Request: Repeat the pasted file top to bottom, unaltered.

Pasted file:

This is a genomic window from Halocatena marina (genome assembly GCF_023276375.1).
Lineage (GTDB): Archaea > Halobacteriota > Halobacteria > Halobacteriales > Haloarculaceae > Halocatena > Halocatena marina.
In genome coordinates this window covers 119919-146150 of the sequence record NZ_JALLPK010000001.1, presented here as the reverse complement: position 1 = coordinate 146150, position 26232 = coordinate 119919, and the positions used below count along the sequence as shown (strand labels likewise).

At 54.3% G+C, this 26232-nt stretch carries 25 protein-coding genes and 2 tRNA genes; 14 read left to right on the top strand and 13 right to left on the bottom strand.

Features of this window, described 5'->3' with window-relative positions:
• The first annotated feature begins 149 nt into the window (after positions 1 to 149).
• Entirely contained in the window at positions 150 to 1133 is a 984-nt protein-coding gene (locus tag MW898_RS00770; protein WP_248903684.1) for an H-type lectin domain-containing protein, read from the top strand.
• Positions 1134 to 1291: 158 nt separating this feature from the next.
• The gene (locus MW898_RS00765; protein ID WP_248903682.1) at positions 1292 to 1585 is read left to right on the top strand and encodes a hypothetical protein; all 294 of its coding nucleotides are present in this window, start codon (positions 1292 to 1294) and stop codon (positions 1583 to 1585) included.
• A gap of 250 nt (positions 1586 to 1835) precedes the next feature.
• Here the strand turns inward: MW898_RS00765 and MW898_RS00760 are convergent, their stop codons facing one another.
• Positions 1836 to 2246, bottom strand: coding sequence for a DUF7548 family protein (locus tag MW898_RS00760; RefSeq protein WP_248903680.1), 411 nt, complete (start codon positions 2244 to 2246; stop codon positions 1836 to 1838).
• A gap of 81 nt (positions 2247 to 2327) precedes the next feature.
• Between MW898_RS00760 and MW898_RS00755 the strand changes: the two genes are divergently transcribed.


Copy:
This is a genomic window from Halocatena marina (genome assembly GCF_023276375.1).
Lineage (GTDB): Archaea > Halobacteriota > Halobacteria > Halobacteriales > Haloarculaceae > Halocatena > Halocatena marina.
In genome coordinates this window covers 119919-146150 of the sequence record NZ_JALLPK010000001.1, presented here as the reverse complement: position 1 = coordinate 146150, position 26232 = coordinate 119919, and the positions used below count along the sequence as shown (strand labels likewise).

At 54.3% G+C, this 26232-nt stretch carries 25 protein-coding genes and 2 tRNA genes; 14 read left to right on the top strand and 13 right to left on the bottom strand.

Features of this window, described 5'->3' with window-relative positions:
• The first annotated feature begins 149 nt into the window (after positions 1 to 149).
• Entirely contained in the window at positions 150 to 1133 is a 984-nt protein-coding gene (locus tag MW898_RS00770; protein WP_248903684.1) for an H-type lectin domain-containing protein, read from the top strand.
• Positions 1134 to 1291: 158 nt separating this feature from the next.
• The gene (locus MW898_RS00765; protein ID WP_248903682.1) at positions 1292 to 1585 is read left to right on the top strand and encodes a hypothetical protein; all 294 of its coding nucleotides are present in this window, start codon (positions 1292 to 1294) and stop codon (positions 1583 to 1585) included.
• A gap of 250 nt (positions 1586 to 1835) precedes the next feature.
• Here the strand turns inward: MW898_RS00765 and MW898_RS00760 are convergent, their stop codons facing one another.
• Positions 1836 to 2246, bottom strand: coding sequence for a DUF7548 family protein (locus tag MW898_RS00760; RefSeq protein WP_248903680.1), 411 nt, complete (start codon positions 2244 to 2246; stop codon positions 1836 to 1838).
• A gap of 81 nt (positions 2247 to 2327) precedes the next feature.
• Between MW898_RS00760 and MW898_RS00755 the strand changes: the two genes are divergently transcribed.